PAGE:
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The Debate over Living Wills

April 13, 2015 General

Pennsylvania Woman Charged with Assisting with Father’s Death

After her 93-year-old father drank prescribed morphine, Pennsylvania resident Barbara Mancini “sat down next to him..[and]started to talk. Her father, who had been diagnosed with a terminal illness just months prior, was taking small doses of morphine to manage the pain caused by his illness. He had given his daughter medical power of attorney and had specifically instructed her that he did not want to go to a hospital. After witnessing him ingest the morphine, she chose not to call a hospital or medical personnel, saying that would be “expressly against his wish.”

When a hospice nurse came to her father’s house that same day, Mancini told her what her father had done. The hospice agency called police, who came to the residence and arrested Mancini, charging her under Pennsylvania law with illegally assisting a suicide. She faces 10 years in prison if convicted.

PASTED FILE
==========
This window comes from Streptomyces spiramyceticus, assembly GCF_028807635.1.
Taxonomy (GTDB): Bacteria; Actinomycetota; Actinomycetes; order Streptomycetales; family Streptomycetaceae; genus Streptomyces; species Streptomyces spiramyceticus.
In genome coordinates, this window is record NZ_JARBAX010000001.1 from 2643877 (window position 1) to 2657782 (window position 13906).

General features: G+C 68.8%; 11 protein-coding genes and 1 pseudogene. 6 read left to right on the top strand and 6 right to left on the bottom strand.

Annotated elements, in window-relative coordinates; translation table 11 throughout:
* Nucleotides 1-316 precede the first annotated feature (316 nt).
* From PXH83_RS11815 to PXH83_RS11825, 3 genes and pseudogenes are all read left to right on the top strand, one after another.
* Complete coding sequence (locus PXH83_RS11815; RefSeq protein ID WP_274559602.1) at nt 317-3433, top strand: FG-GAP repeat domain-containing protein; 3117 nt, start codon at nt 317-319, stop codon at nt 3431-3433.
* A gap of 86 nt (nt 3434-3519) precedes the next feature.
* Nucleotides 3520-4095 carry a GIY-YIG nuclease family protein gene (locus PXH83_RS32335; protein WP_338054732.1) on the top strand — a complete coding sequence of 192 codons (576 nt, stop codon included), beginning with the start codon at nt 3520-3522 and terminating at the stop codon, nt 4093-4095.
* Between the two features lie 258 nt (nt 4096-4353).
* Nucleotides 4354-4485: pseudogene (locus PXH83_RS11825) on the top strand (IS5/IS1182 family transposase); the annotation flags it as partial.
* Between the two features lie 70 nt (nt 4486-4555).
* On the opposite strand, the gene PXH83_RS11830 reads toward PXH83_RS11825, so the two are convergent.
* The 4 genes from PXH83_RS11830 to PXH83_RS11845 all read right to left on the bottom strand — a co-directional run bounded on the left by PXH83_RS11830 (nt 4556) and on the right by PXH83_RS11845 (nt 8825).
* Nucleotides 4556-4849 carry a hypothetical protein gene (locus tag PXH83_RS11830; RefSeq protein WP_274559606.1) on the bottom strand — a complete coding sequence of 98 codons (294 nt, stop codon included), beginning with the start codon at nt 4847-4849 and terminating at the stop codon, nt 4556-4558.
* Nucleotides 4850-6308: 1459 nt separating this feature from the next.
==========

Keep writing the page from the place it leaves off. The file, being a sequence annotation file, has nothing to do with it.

The potential consequences for Mancini differ dramatically from those for similar individuals in Oregon, where a specific statute permits assisted suicide, and Montana and New Mexico, where courts have ruled that assisted suicide is legal under existing laws. They also illustrate that, regardless of what you say in a medical directive or living will, your wishes may not be honored if police or prosecutors determine that doing so would be against the law. In fact, say advocates for “death with dignity” laws, most living wills have little legal impact. They can request that certain actions not be taken, but they are not a legal mandate.

In the Mancini case, her father was rushed to the hospital, where he was treated with a drug designed to reverse the effect of the morphine. Mancini said that he “woke up” in the emergency room, livid that measures had been taken to revive him. He tried to pull out his IV, as well as the wires for his heart monitor. He died four days later.

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